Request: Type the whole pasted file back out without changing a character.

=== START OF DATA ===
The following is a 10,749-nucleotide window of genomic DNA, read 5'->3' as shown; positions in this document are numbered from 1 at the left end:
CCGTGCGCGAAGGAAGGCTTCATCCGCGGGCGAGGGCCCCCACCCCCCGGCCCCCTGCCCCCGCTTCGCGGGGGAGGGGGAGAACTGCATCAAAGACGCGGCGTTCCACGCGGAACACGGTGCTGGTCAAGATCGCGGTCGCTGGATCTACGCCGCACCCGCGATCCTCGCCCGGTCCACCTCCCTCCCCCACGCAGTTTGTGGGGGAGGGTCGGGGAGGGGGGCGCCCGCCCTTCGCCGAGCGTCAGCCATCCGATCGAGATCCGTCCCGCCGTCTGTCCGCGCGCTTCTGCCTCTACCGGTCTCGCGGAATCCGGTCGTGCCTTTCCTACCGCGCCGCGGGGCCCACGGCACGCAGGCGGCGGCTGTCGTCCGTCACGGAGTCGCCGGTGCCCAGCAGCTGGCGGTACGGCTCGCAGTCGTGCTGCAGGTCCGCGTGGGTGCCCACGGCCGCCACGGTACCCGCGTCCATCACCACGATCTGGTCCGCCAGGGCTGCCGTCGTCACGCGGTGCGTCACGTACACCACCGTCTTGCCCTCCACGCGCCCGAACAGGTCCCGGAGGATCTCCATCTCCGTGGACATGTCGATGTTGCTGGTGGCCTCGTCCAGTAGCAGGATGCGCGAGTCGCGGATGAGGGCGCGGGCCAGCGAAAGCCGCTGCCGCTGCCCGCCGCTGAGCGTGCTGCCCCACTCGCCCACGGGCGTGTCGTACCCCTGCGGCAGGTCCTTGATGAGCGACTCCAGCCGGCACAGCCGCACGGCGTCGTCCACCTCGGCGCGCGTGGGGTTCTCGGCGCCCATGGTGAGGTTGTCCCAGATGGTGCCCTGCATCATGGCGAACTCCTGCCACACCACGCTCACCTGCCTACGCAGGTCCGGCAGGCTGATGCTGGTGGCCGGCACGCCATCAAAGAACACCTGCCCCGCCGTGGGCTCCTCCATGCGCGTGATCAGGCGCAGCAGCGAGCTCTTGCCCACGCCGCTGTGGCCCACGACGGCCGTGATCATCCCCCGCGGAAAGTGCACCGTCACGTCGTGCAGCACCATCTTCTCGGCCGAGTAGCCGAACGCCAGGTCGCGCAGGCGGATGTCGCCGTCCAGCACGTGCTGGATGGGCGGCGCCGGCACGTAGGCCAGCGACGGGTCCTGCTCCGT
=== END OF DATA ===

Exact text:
The following is a 10,749-nucleotide window of genomic DNA, read 5'->3' as shown; positions in this document are numbered from 1 at the left end:
CCGTGCGCGAAGGAAGGCTTCATCCGCGGGCGAGGGCCCCCACCCCCCGGCCCCCTGCCCCCGCTTCGCGGGGGAGGGGGAGAACTGCATCAAAGACGCGGCGTTCCACGCGGAACACGGTGCTGGTCAAGATCGCGGTCGCTGGATCTACGCCGCACCCGCGATCCTCGCCCGGTCCACCTCCCTCCCCCACGCAGTTTGTGGGGGAGGGTCGGGGAGGGGGGCGCCCGCCCTTCGCCGAGCGTCAGCCATCCGATCGAGATCCGTCCCGCCGTCTGTCCGCGCGCTTCTGCCTCTACCGGTCTCGCGGAATCCGGTCGTGCCTTTCCTACCGCGCCGCGGGGCCCACGGCACGCAGGCGGCGGCTGTCGTCCGTCACGGAGTCGCCGGTGCCCAGCAGCTGGCGGTACGGCTCGCAGTCGTGCTGCAGGTCCGCGTGGGTGCCCACGGCCGCCACGGTACCCGCGTCCATCACCACGATCTGGTCCGCCAGGGCTGCCGTCGTCACGCGGTGCGTCACGTACACCACCGTCTTGCCCTCCACGCGCCCGAACAGGTCCCGGAGGATCTCCATCTCCGTGGACATGTCGATGTTGCTGGTGGCCTCGTCCAGTAGCAGGATGCGCGAGTCGCGGATGAGGGCGCGGGCCAGCGAAAGCCGCTGCCGCTGCCCGCCGCTGAGCGTGCTGCCCCACTCGCCCACGGGCGTGTCGTACCCCTGCGGCAGGTCCTTGATGAGCGACTCCAGCCGGCACAGCCGCACGGCGTCGTCCACCTCGGCGCGCGTGGGGTTCTCGGCGCCCATGGTGAGGTTGTCCCAGATGGTGCCCTGCATCATGGCGAACTCCTGCCACACCACGCTCACCTGCCTACGCAGGTCCGGCAGGCTGATGCTGGTGGCCGGCACGCCATCAAAGAACACCTGCCCCGCCGTGGGCTCCTCCATGCGCGTGATCAGGCGCAGCAGCGAGCTCTTGCCCACGCCGCTGTGGCCCACGACGGCCGTGATCATCCCCCGCGGAAAGTGCACCGTCACGTCGTGCAGCACCATCTTCTCGGCCGAGTAGCCGAACGCCAGGTCGCGCAGGCGGATGTCGCCGTCCAGCACGTGCTGGATGGGCGGCGCCGGCACGTAGGCCAGCGACGGGTCCTGCTCCGT